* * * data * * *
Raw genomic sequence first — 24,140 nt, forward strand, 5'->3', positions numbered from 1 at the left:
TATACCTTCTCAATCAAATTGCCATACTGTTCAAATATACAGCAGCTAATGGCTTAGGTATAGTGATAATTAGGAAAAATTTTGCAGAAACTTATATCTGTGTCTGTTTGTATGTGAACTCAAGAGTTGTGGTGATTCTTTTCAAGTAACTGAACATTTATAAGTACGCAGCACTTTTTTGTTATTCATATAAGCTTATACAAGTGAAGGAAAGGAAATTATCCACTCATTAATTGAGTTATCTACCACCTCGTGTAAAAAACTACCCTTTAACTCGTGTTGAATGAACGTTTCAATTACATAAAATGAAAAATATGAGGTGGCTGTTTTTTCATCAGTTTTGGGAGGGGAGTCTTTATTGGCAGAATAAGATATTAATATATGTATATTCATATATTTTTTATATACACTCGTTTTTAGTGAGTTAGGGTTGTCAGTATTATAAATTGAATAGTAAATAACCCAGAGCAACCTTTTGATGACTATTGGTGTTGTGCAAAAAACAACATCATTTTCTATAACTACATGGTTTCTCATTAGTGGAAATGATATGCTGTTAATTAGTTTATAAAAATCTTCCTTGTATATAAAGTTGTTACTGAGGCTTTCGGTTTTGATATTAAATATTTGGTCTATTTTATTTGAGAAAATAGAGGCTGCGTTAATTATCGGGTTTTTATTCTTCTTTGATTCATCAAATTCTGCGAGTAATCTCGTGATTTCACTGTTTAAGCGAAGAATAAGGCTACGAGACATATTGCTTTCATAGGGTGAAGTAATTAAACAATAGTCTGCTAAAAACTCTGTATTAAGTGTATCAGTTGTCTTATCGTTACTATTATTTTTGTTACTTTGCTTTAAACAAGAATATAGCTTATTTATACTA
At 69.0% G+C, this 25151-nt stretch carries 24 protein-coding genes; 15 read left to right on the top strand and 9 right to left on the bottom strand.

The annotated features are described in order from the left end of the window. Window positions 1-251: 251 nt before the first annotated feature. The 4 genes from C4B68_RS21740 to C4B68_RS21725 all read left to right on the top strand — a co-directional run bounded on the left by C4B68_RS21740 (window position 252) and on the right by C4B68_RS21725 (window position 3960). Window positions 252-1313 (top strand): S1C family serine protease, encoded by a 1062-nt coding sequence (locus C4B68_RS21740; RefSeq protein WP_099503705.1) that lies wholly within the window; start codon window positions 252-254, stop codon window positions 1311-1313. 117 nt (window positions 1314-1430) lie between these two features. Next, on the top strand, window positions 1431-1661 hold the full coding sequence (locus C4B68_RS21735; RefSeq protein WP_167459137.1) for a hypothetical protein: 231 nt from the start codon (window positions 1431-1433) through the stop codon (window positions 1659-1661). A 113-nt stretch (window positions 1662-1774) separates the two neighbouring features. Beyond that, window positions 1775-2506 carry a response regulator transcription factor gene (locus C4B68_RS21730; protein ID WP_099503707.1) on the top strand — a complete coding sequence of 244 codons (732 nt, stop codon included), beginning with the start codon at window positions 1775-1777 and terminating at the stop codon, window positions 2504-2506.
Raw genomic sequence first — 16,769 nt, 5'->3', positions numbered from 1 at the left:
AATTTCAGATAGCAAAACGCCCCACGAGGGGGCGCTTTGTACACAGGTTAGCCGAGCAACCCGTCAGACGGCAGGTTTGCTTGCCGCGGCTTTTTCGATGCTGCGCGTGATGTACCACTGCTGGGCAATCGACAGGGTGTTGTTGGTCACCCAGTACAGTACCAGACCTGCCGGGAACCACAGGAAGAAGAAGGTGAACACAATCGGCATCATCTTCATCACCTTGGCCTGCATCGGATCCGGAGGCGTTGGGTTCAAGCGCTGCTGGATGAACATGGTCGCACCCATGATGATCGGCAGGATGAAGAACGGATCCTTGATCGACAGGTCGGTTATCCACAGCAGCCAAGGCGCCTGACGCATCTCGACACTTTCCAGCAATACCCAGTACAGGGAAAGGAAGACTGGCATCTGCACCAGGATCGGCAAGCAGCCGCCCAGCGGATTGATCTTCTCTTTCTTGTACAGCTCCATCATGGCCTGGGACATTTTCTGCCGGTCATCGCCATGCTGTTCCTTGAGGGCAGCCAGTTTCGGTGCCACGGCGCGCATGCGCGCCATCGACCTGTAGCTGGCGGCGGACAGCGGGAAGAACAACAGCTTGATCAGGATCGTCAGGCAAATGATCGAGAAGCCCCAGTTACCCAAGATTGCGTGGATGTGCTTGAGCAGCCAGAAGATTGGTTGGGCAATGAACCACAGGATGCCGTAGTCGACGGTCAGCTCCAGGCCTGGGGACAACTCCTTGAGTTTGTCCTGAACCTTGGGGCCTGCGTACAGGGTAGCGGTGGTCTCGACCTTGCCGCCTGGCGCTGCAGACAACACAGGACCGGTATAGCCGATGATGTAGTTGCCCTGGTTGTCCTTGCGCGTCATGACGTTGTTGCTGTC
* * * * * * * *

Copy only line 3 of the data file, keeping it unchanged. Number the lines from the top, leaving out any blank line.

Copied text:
At 69.0% G+C, this 25151-nt stretch carries 24 protein-coding genes; 15 read left to right on the top strand and 9 right to left on the bottom strand.